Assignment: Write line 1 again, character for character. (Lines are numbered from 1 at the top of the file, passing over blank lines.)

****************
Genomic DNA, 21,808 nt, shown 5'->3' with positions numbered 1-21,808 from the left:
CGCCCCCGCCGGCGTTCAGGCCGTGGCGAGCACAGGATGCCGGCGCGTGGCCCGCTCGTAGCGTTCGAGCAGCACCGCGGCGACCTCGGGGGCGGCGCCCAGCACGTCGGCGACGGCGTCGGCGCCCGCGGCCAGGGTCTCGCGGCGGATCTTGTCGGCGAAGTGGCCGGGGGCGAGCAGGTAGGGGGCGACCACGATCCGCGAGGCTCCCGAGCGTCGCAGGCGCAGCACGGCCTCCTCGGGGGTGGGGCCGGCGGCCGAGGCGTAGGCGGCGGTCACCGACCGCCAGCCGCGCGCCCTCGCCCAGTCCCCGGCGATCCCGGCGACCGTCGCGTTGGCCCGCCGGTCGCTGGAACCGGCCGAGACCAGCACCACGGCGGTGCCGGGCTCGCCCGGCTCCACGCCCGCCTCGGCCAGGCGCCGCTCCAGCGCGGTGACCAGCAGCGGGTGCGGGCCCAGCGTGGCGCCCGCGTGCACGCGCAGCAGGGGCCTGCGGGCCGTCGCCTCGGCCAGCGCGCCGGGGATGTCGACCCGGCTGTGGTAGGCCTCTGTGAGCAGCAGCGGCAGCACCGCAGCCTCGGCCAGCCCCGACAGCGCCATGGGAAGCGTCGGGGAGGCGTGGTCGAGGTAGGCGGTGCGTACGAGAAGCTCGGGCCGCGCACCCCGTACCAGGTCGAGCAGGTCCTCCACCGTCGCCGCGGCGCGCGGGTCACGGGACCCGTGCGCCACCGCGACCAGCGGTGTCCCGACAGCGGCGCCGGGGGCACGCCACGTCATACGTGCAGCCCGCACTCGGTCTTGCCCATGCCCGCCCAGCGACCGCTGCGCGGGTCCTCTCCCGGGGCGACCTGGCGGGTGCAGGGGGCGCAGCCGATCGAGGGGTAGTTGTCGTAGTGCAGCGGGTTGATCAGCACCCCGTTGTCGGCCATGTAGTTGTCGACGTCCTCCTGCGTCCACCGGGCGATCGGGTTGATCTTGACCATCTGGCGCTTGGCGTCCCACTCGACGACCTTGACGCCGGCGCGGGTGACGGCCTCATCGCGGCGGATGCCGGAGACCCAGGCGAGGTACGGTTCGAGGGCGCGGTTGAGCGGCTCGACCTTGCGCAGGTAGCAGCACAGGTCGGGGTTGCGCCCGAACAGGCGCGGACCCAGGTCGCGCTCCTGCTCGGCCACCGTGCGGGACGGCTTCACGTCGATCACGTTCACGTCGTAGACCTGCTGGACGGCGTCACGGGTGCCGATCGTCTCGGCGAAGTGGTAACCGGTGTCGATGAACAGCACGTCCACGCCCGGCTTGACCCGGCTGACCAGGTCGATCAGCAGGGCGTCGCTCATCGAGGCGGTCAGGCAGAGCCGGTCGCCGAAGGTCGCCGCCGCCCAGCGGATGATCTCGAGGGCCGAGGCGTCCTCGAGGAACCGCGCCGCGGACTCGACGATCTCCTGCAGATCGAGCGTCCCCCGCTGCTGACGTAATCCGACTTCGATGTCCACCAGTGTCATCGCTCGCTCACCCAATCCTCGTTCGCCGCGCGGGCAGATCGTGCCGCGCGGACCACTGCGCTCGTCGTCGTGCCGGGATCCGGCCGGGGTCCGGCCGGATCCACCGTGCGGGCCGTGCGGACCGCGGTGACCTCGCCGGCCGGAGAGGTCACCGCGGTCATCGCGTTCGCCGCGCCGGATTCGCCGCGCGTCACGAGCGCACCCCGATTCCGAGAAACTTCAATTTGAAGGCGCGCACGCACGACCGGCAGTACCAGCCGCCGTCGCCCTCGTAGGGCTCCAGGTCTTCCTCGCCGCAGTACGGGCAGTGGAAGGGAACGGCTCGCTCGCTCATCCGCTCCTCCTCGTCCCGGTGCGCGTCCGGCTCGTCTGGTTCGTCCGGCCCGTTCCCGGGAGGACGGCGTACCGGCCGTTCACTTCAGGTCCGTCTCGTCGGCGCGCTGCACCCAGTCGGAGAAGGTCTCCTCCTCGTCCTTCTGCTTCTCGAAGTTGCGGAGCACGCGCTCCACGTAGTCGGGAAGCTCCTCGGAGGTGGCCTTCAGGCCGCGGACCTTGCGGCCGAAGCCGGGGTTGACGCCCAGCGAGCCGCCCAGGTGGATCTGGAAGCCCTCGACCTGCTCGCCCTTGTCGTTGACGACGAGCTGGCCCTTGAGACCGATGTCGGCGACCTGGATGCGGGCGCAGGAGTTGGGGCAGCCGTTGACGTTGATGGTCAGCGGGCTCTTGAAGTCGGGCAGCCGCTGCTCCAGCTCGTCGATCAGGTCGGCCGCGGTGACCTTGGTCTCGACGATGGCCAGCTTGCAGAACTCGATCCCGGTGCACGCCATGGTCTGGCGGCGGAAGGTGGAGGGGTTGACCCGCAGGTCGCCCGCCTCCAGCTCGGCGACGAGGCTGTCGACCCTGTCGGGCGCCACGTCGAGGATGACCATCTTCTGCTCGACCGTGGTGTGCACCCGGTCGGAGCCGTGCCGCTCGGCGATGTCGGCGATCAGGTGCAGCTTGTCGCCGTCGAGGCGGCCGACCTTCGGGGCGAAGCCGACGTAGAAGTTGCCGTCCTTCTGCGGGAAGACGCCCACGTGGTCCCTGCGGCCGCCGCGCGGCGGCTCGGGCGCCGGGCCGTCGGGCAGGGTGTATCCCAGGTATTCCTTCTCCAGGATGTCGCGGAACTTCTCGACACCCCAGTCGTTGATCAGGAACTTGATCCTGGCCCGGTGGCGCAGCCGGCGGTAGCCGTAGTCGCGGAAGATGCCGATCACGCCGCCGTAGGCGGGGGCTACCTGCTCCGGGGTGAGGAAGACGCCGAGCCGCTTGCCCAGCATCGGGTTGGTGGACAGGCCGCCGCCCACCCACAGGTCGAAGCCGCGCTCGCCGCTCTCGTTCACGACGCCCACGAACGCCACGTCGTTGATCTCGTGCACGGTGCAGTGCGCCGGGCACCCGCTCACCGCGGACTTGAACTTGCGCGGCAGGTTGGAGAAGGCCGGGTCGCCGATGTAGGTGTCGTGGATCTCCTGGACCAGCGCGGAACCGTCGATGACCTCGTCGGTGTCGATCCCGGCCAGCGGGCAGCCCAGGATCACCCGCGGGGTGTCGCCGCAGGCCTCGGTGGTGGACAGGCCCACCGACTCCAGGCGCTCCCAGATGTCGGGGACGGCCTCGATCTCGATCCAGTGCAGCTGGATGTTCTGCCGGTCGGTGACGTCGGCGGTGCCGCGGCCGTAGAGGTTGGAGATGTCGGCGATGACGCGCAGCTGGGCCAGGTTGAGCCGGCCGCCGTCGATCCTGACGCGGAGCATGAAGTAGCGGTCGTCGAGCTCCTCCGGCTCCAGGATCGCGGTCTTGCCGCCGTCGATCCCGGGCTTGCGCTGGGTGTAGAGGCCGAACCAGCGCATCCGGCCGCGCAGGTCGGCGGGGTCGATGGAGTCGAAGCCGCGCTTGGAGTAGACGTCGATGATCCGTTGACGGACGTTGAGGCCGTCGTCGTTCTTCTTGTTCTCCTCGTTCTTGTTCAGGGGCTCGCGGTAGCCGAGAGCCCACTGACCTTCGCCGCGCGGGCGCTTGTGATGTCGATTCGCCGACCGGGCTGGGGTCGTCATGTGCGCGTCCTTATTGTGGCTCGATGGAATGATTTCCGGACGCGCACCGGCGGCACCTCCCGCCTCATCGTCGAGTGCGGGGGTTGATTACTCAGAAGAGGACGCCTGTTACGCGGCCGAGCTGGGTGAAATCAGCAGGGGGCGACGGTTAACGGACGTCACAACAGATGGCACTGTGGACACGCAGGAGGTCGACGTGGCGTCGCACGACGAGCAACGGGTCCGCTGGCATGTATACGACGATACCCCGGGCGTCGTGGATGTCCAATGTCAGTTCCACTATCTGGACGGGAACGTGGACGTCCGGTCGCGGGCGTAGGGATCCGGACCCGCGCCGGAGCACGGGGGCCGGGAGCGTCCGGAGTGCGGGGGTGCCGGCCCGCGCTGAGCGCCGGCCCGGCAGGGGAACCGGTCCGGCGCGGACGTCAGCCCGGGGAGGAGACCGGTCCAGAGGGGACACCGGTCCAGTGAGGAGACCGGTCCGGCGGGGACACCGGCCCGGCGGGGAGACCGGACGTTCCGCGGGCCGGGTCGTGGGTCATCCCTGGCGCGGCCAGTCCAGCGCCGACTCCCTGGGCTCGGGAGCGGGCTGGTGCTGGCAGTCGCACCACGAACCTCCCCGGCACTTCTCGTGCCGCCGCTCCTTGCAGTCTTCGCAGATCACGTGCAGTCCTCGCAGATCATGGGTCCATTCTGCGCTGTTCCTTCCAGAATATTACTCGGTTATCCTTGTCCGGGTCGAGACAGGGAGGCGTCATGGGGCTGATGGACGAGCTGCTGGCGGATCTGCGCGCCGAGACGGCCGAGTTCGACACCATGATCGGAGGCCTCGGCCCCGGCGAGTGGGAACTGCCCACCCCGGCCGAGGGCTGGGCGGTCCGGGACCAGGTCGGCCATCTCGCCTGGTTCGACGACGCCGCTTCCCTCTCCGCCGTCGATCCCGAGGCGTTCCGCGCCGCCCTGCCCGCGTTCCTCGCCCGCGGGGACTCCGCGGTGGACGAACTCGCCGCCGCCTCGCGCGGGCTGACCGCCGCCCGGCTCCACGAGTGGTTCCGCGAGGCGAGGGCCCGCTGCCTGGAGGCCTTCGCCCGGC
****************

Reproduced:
Genomic DNA, 21,808 nt, shown 5'->3' with positions numbered 1-21,808 from the left: